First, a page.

There is no want, then, of poetry among us at the present day; nor even of very good and agreeable poetry. But there are no miracles of the art-nothing that marks its descent from • the highest heaven of invention'—nothing visibly destined to inherit immortality. Speaking very generally, we would say, that our poets never showed a better or less narrow taste, or a juster relish of what is truly excellent in the models that lie before them, and yet have seldom been more deficient in the powers
of creative genius; or rather, perhaps, that with an unexampled command over the raw materials of poetry, and a true sense of their value, they have rarely been so much wanting in the skill to work them up to advantage-in the power of attaching human interests to sparkling fancies, making splendid descriptions subservient to intelligible purposes, or fixing the fine and fugitive spirit of poetry in some tangible texture of exalted reason or sympathetic emotion. The improvement in all departments is no doubt immense, since the days when Hoole and Hayley were thought great poets. But it is not quite clear to us, that the fervid and florid Romeos of the present day, may not be gathered, in no very long course of years, to the capacious tomb of these same ancient Capulets. They are but shadows, we fear, that have no independent or substantial existence—and though reflected from grand and beautiful originals, have but little chance to maintain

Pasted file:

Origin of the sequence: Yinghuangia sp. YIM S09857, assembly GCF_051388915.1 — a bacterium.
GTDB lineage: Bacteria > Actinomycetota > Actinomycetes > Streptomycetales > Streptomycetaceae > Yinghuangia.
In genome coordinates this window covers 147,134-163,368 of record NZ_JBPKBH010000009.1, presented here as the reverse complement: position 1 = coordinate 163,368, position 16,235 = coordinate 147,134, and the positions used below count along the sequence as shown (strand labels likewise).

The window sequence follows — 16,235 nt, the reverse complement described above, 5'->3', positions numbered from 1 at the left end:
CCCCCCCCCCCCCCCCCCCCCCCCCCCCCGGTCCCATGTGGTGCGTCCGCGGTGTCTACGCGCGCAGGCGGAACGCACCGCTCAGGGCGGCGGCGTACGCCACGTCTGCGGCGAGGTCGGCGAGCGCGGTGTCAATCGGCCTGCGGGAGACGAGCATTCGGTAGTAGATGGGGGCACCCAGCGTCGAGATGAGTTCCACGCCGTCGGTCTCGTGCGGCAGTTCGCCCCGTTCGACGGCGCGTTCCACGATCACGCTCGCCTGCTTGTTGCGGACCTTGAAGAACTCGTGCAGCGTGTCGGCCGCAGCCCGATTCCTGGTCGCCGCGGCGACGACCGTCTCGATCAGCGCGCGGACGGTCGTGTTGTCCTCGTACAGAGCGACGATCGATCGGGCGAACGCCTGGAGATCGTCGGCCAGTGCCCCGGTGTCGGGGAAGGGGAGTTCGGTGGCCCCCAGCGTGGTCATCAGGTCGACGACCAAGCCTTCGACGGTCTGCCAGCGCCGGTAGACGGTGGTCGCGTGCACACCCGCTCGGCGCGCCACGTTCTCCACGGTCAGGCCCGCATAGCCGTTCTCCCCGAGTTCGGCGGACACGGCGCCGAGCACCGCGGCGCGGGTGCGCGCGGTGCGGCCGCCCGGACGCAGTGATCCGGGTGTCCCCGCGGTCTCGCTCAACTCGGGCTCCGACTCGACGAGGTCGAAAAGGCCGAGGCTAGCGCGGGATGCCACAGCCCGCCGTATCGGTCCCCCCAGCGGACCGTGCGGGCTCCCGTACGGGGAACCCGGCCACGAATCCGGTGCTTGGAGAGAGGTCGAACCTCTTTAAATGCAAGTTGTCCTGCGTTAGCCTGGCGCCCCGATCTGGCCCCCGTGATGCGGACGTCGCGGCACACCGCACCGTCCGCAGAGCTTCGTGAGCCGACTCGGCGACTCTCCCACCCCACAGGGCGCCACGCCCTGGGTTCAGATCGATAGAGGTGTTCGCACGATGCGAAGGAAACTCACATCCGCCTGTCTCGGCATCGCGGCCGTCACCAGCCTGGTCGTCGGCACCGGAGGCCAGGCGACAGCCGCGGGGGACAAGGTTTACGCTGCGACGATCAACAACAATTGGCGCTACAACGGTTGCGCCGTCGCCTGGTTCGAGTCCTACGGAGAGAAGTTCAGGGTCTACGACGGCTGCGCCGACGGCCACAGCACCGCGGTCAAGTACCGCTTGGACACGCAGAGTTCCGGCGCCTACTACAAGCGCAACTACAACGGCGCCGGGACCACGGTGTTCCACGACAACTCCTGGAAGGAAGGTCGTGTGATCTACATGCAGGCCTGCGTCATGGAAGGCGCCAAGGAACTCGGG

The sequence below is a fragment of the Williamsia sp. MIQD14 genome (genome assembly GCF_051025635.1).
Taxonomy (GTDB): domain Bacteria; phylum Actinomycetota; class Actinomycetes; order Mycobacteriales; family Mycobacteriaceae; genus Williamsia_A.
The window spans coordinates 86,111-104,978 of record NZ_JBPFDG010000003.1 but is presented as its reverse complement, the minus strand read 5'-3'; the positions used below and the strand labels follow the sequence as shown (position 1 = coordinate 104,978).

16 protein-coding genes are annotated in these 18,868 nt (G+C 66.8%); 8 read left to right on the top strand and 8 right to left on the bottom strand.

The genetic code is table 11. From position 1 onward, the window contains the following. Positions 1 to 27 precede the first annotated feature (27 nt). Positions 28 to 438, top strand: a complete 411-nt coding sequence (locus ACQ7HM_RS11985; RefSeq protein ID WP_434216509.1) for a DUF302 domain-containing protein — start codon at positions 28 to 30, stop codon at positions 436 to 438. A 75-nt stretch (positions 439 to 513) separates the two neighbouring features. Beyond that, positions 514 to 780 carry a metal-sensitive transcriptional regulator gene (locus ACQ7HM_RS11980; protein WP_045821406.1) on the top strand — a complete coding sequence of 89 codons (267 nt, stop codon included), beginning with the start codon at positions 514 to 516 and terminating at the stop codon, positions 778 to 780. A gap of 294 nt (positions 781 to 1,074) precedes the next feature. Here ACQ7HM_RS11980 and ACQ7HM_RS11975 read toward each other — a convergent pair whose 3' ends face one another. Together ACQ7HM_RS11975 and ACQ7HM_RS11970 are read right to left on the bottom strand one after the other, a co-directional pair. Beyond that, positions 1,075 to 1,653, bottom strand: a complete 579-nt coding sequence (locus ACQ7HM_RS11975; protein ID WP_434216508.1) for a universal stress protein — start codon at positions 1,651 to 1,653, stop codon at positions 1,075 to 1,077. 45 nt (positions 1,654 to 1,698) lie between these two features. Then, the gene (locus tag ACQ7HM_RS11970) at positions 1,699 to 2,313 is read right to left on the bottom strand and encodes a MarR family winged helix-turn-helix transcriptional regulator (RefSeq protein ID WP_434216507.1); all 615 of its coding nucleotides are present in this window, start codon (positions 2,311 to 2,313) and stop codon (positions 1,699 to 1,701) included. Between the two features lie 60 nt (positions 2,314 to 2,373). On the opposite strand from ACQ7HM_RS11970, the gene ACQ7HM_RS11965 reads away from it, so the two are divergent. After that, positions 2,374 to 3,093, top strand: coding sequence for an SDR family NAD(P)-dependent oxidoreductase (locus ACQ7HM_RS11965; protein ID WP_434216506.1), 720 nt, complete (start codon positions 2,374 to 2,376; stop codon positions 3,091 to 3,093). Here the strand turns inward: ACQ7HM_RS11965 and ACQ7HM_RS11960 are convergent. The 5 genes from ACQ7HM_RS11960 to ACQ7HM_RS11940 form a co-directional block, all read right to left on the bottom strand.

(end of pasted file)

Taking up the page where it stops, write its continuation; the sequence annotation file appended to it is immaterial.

their place in the eyes of the many generations by whom those originals will yet be worshipped—but who will probably prefer, each in their turn, shadows of their own creating.
The present age, we think, has an hundred times more poetry, and more true taste for poetry, than that which immediately preceded it,--and of which, reckoning its duration from the extinction of the last of Queen Anne's wits down to about thirty odd years ago, we take leave to say that it was, beyond all dispute, the most unpoetical age in the annals of this or any other considerable nation. Nothing, indeed, can be conceived more dreary and sterile than the aspect of our national poetry from the time of Pope and Thomson, down to that of Burns and Cowper. With the exception of a few cold and scattered lights-Gray, Goldsmith, Warton, Mason, and Johnson-men of sense and eloquence occasionally exercising themselves in poetry out of scholar-like ambition, but not poets in any genuine sense of the word